“The Fencing Master” (Fig. 69), Museum of Art, Detroit, speaks for himself. Like Moroni’s “Tailor” in the National Gallery, London, he has dignified his work. No other recommendation is necessary but this man to convince one that fencing is the kind of exercise to produce men. If those of our American young men who slouch along the street, with head pushed forward and feet shuffling behind, could have the inspiration of this portrait, I am sure they would square their shoulders and walk like men of affairs and they soon would be. This fencing master never worked for men but with them.
Mr. Melchers’ pictures have a strength and virility all their own. The bride in “Marriage” (Fig-. 70), Institute of Arts, Minneapolis, is not one whit less womanly because she stands unflinchingly by the side of the man; the ceremony is to her a bond that holds for life; she sees far beyond the moment and feels that her own soul is responsible for the step she is taking. Not so the man. To him this is the supreme moment; he now possesses what he has sought, and cares very little for what the future has in store. Mr. Melchers is very de-pendent upon the individuality of his subjects, as are all true artists, and he never fails to make us feel that character is the basis of his portraits. One of his most remarkable portraits is that of Dr. William Rainey Harper, late President of the University of Chicago.
Mr. Melchers was accorded unusual honour at the Panama-Pacific International Exposition (1915) in having a special gallery set apart exclusively for his work. Only a few other artists, leaders of various schools, had this same privilege given them. Mr. Melchers is the professor of art in the Academy of Weimar, Germany.
Carl Marr is one of our American artists who, unrecognised in his own country, went to Europe, and by genius and great perseverance has won a name for himself. His return to this country is looked upon as a national gain. Milwaukee, his native city, welcomes his home-coming with all the honour due him. She may well be proud of her famous son !
“Silent Devotion” (Fig. 71), Layton Art Gallery, Milwaukee, is one of Mr. Marr’s simpler canvases and possibly for that reason one of his most attractive ones. The young wife is the very essence of peaceful thinking untroubled by doubts. She has listened to the World and her mind has wandered on into realms of the unreal, yet with no searchings for the unanswerable problems. The play of light on that woman, unconscious of the world, is as beautiful as anything in modern art. The mobile pensive face, the shapely arms and hands, the expression of perfect ease in the supple body are all there, yet the illusive charm is the filmy palpitating atmosphere that envelopes the whole.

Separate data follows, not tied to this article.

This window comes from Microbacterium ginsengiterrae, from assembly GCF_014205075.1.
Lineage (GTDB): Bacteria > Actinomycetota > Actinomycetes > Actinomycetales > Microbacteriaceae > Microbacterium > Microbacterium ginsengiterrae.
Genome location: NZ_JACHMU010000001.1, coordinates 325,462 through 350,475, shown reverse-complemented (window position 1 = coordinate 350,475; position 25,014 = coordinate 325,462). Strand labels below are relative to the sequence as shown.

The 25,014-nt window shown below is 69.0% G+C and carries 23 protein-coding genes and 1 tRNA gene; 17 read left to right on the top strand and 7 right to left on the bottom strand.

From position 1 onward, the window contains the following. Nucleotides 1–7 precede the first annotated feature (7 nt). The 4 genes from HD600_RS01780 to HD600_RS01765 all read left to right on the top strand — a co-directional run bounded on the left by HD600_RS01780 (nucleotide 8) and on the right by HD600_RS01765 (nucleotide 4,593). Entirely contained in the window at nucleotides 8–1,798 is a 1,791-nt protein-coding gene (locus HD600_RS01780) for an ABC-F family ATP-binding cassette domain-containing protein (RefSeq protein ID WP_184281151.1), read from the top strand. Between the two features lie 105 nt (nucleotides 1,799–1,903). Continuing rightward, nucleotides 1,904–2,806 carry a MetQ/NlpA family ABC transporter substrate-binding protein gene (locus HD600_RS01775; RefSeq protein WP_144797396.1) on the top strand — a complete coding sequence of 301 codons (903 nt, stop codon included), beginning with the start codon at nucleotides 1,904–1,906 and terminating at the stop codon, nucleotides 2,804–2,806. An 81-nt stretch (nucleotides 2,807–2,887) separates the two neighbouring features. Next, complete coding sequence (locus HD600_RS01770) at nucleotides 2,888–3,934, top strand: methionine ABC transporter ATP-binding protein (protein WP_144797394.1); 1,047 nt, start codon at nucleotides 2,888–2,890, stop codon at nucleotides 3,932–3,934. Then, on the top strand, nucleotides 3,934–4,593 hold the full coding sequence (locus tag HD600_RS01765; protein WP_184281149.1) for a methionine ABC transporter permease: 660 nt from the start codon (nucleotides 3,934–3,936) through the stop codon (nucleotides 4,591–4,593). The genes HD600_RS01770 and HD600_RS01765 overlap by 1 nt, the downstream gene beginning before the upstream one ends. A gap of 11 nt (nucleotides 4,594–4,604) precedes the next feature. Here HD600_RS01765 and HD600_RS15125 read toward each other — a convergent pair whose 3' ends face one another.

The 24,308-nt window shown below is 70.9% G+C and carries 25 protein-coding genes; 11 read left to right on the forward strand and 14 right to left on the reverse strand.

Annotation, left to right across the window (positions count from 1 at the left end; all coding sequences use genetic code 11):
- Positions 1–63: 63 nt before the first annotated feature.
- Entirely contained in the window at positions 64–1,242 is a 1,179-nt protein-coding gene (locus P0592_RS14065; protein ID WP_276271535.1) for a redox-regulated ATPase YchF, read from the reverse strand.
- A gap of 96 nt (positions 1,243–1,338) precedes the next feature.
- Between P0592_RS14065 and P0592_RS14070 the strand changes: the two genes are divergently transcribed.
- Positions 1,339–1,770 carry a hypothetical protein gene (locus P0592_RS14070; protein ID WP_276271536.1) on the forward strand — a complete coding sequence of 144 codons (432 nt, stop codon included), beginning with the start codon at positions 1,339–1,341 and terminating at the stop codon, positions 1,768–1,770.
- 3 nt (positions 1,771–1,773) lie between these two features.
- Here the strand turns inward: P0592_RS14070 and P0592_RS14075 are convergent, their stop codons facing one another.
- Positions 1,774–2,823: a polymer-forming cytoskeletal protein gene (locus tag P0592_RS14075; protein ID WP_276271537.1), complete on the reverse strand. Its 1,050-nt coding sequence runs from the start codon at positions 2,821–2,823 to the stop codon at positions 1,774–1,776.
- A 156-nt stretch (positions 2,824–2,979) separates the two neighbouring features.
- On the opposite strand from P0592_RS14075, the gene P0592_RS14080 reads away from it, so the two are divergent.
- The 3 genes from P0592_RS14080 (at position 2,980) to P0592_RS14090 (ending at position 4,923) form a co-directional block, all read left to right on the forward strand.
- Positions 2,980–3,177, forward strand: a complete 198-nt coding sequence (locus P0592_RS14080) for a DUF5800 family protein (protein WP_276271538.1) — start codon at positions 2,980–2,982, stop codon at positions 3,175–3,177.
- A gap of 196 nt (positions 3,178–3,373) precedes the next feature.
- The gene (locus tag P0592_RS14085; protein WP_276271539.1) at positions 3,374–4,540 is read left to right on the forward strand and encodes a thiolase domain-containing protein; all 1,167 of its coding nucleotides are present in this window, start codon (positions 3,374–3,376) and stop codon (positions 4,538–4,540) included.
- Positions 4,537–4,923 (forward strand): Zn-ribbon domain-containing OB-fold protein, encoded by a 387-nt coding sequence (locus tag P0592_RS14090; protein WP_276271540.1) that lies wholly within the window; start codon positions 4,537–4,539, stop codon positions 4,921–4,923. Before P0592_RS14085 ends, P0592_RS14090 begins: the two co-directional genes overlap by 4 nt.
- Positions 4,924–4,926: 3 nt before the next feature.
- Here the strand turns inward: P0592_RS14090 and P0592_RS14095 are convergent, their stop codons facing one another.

One of the first pictures Mr. Marr painted that was recognised with a medal by the art critics of Germany, was “Ahasuerus, the Wandering Jew” (Fig. 72). For some years the picture found no purchaser, but it was finally bought and presented to the Metropolitan Museum of Art, New York City. Mr. Marr has succeeded in giving just that sense of mystery to the desolate scene of rock, sand, water, and sky that intensifies the legendary story. What a world of despair that crouching figure of the old Jew represents! Since he refused rest to our Saviour when He was bearing His cross, he has wandered over the- earth, ever seeking death, but never finding it. And yet the woman, so beautiful and so perfect in her young maturity, has been found and snatched from life and all its promises. The old, old question of why
“Death aims with fouler spite At fairer marks”
was never more forcefully asked than in this painting.
Mr. Marr’s native city was very proud when the opportunity came to purchase his master-piece, “The Flagellants.” The painting is gigantic in size and shows the artist’s skill in filling a large canvas.
Henry O. Tanner is peculiarly interesting as an artist with negro blood in his veins. He was born in Pittsburgh and was trained both in this country and in Paris. He is a man of real talent in painting, and his exalted ideas have found expression in his many religious subjects. His painting of “The Two Disciples at the Tomb” (Fig. 73), The Art Institute, Chicago, is decidedly original. The disciples are undoubtedly Peter and John, who ran together to the tomb, and the moment when “that other disciple which came first to the sepulchre saw and believed.” John has the vision in his eyes and the calm assurance in his face that marked his career as the beloved disciple, the St. John of the Revelations and the Gospel. The artist has caught the spirit of one who “saw and believed.”